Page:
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Facebook pulls ‘pseudoscience’ from its list of targeted ad categories



Even as Mark Zuckerberg touted the “hundreds of thousands of pieces of misinformation related to COVID-19” that the site had pulled in recent months, Facebook continued to offer targeted ads classified as “pseudoscience.” It was an odd choice from a social network so publicly declaring its own campaigns to remove junk science amid a global pandemic.

Using Ad Manager, advertisers were able to serve ads to some 78 million people “who have expressed an interest in pseudoscience.” Following an investigation by The Markup that found the site buying ads to target that category, Facebook says it’s done with the pseudoscience tag.

In a statement to TechCrunch, the company reconfirmed the move. “This interest category of advertising should have been removed in a previous review and we’ve removed it,” Director of Product Management Rob Leathern said. There was never a great time to run junk science ads, of course, but the issue has come to a head in recent weeks and months, as COVID-19 has become a massive hotbed for conspiracy and dangerous cures.

As Zuckerberg noted in his piece last week, popular theories flagged by the company include the notions that “drinking bleach cures the virus or that physical distancing is ineffective at preventing the disease from spreading.” It’s unclear (beyond the obvious answer of ad revenue) why Facebook continued to offer the category until it was essentially called out on the matter.

Other ad networks and social media sites have been taking pains to slow the spread of misinformation. Twitter recently added 5G-related conspiracies to its list of COVID-19 related guidance, while Google just announced that it would be extending its ID verification for its ad systems.

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Facebook fighting against disinformation: Launch new options



Meta, the parent company of Facebook, has dismantled new malicious networks that used vaccine debates to harass professionals or sow division in some countries, a sign that disinformation about the pandemic, spread for political ends, is on the wane not.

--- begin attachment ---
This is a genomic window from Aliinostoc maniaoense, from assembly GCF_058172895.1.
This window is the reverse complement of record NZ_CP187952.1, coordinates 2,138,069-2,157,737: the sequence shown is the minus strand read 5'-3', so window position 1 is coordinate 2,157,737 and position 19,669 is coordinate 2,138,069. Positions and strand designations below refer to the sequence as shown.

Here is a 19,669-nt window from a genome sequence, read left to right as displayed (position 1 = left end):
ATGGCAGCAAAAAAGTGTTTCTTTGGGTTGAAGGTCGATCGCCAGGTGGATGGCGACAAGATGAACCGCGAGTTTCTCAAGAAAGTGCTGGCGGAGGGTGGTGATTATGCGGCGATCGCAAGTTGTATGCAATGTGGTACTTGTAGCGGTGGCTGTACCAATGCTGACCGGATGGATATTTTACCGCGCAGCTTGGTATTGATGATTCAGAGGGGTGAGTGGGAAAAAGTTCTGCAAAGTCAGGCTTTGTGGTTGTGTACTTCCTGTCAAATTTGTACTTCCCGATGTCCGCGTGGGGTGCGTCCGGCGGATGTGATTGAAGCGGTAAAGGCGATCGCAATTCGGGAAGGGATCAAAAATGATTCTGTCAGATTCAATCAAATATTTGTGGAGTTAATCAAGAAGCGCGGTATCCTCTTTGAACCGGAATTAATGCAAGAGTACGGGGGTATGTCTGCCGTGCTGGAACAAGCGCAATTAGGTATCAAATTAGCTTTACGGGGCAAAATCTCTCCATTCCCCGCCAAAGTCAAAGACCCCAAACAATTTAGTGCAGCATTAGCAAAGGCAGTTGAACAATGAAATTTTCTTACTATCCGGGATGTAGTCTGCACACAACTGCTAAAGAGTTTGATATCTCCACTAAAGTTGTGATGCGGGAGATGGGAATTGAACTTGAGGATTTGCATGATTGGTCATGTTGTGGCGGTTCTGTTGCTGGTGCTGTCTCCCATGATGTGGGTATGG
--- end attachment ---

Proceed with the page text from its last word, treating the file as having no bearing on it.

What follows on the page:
“They insulted doctors, journalists and elected officials, calling them supporters of the Nazis because they were promoting vaccines against the Covid, ensuring that compulsory vaccination would lead to a dictatorship of health,” explained Mike Dvilyanski, director investigations into emerging threats, at a press conference on Wednesday.

He was referring to a network linked to an anti-vaccination movement called “V_V”, which the Californian group accuses of having carried out a campaign of intimidation and mass harassment in Italy and France, against health figures, media and politics.

The authors of this operation coordinated in particular via the Telegram messaging system, where the volunteers had access to lists of people to target and to “training” to avoid automatic detection by Facebook.

Their tactics included leaving comments under victims’ messages rather than posting content, and using slightly changed spellings like “vaxcinati” instead of “vaccinati”, meaning “people vaccinated” in Italian.

The social media giant said it was difficult to assess the reach and impact of the campaign, which took place across different platforms.

This is a “psychological war” against people in favor of vaccines, according to Graphika, a company specializing in the analysis of social networks, which published Wednesday a report on the movement “V_V”, whose name comes from the Italian verb “vivere” (“to live”).

“We have observed what appears to be a sprawling populist movement that combines existing conspiratorial theories with anti-authoritarian narratives, and a torrent of health disinformation,” experts detail.


They estimate that “V_V” brings together some 20,000 supporters, some of whom have taken part in acts of vandalism against hospitals and operations to interfere with vaccinations, by making medical appointments without honoring them, for example.

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Change on Facebook

Facebook announces news that will facilitate your sales and purchases on the social network.

Mark Zuckerberg, the boss of Facebook, announced that the parent company would now be called Meta, to better represent all of its activities, from social networks to virtual reality, but the names of the different services will remain unchanged. A month later, Meta is already announcing news for the social network.

The first is the launch of online stores in Facebook groups. A “Shop” tab will appear and will allow members to buy products directly through the group in question.

Other features have been communicated with the aim of facilitating e-commerce within the social network, such as the display of recommendations and a better mention of products or even Live Shopping. At this time, no date has been announced regarding the launch of these new options.

In the light of recent features, the company wants to know the feedback from its users through the survey same like what Tesco doing to get its customers feedback via Tesco Views Survey. However, the company is still about this feedback will announce sooner than later in this regard.

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